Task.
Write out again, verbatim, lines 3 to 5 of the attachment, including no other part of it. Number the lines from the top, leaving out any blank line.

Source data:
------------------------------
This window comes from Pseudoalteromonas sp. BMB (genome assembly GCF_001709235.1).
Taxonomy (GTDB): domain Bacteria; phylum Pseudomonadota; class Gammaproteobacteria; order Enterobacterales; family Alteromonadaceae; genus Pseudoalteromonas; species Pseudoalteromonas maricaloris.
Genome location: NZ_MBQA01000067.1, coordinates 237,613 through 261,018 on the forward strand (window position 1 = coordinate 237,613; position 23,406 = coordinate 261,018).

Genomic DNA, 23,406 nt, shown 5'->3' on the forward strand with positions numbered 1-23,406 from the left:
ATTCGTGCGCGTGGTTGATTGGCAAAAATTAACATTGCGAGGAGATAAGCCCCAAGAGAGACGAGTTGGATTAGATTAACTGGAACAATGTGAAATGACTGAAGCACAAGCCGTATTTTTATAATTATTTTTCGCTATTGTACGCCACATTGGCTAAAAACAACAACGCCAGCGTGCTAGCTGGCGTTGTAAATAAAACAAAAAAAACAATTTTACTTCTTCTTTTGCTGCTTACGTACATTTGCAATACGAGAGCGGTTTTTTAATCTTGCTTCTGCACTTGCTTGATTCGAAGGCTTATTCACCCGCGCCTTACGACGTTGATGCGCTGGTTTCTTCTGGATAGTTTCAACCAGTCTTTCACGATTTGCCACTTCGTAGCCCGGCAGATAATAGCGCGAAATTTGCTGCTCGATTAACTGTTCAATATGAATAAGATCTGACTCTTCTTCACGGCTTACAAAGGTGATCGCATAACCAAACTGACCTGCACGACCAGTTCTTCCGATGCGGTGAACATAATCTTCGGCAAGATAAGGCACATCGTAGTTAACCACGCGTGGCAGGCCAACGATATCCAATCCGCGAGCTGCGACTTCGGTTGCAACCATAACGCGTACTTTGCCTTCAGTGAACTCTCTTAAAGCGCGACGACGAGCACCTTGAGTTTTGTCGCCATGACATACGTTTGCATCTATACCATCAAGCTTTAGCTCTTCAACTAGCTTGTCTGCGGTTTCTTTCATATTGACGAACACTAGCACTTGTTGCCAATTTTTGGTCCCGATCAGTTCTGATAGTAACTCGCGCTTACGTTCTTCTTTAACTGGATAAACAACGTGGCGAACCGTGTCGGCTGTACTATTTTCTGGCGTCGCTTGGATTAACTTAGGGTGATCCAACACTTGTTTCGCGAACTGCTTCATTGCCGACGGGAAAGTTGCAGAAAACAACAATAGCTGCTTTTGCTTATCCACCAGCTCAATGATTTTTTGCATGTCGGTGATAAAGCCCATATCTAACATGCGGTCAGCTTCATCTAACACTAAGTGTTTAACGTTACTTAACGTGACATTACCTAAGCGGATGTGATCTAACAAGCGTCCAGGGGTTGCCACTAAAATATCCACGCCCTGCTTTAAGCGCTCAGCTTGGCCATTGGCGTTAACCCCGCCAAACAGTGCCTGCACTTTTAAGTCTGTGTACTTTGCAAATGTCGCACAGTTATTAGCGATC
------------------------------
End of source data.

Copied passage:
Genome location: NZ_MBQA01000067.1, coordinates 237,613 through 261,018 on the forward strand (window position 1 = coordinate 237,613; position 23,406 = coordinate 261,018).

Genomic DNA, 23,406 nt, shown 5'->3' on the forward strand with positions numbered 1-23,406 from the left:
ATTCGTGCGCGTGGTTGATTGGCAAAAATTAACATTGCGAGGAGATAAGCCCCAAGAGAGACGAGTTGGATTAGATTAACTGGAACAATGTGAAATGACTGAAGCACAAGCCGTATTTTTATAATTATTTTTCGCTATTGTACGCCACATTGGCTAAAAACAACAACGCCAGCGTGCTAGCTGGCGTTGTAAATAAAACAAAAAAAACAATTTTACTTCTTCTTTTGCTGCTTACGTACATTTGCAATACGAGAGCGGTTTTTTAATCTTGCTTCTGCACTTGCTTGATTCGAAGGCTTATTCACCCGCGCCTTACGACGTTGATGCGCTGGTTTCTTCTGGATAGTTTCAACCAGTCTTTCACGATTTGCCACTTCGTAGCCCGGCAGATAATAGCGCGAAATTTGCTGCTCGATTAACTGTTCAATATGAATAAGATCTGACTCTTCTTCACGGCTTACAAAGGTGATCGCATAACCAAACTGACCTGCACGACCAGTTCTTCCGATGCGGTGAACATAATCTTCGGCAAGATAAGGCACATCGTAGTTAACCACGCGTGGCAGGCCAACGATATCCAATCCGCGAGCTGCGACTTCGGTTGCAACCATAACGCGTACTTTGCCTTCAGTGAACTCTCTTAAAGCGCGACGACGAGCACCTTGAGTTTTGTCGCCATGACATACGTTTGCATCTATACCATCAAGCTTTAGCTCTTCAACTAGCTTGTCTGCGGTTTCTTTCATATTGACGAACACTAGCACTTGTTGCCAATTTTTGGTCCCGATCAGTTCTGATAGTAACTCGCGCTTACGTTCTTCTTTAACTGGATAAACAACGTGGCGAACCGTGTCGGCTGTACTATTTTCTGGCGTCGCTTGGATTAACTTAGGGTGATCCAACACTTGTTTCGCGAACTGCTTCATTGCCGACGGGAAAGTTGCAGAAAACAACAATAGCTGCTTTTGCTTATCCACCAGCTCAATGATTTTTTGCATGTCGGTGATAAAGCCCATATCTAACATGCGGTCAGCTTCATCTAACACTAAGTGTTTAACGTTACTTAACGTGACATTACCTAAGCGGATGTGATCTAACAAGCGTCCAGGGGTTGCCACTAAAATATCCACGCCCTGCTTTAAGCGCTCAGCTTGGCCATTGGCGTTAACCCCGCCAAACAGTGCCTGCACTTTTAAGTCTGTGTACTTTGCAAATGTCGCACAGTTATTAGCGATC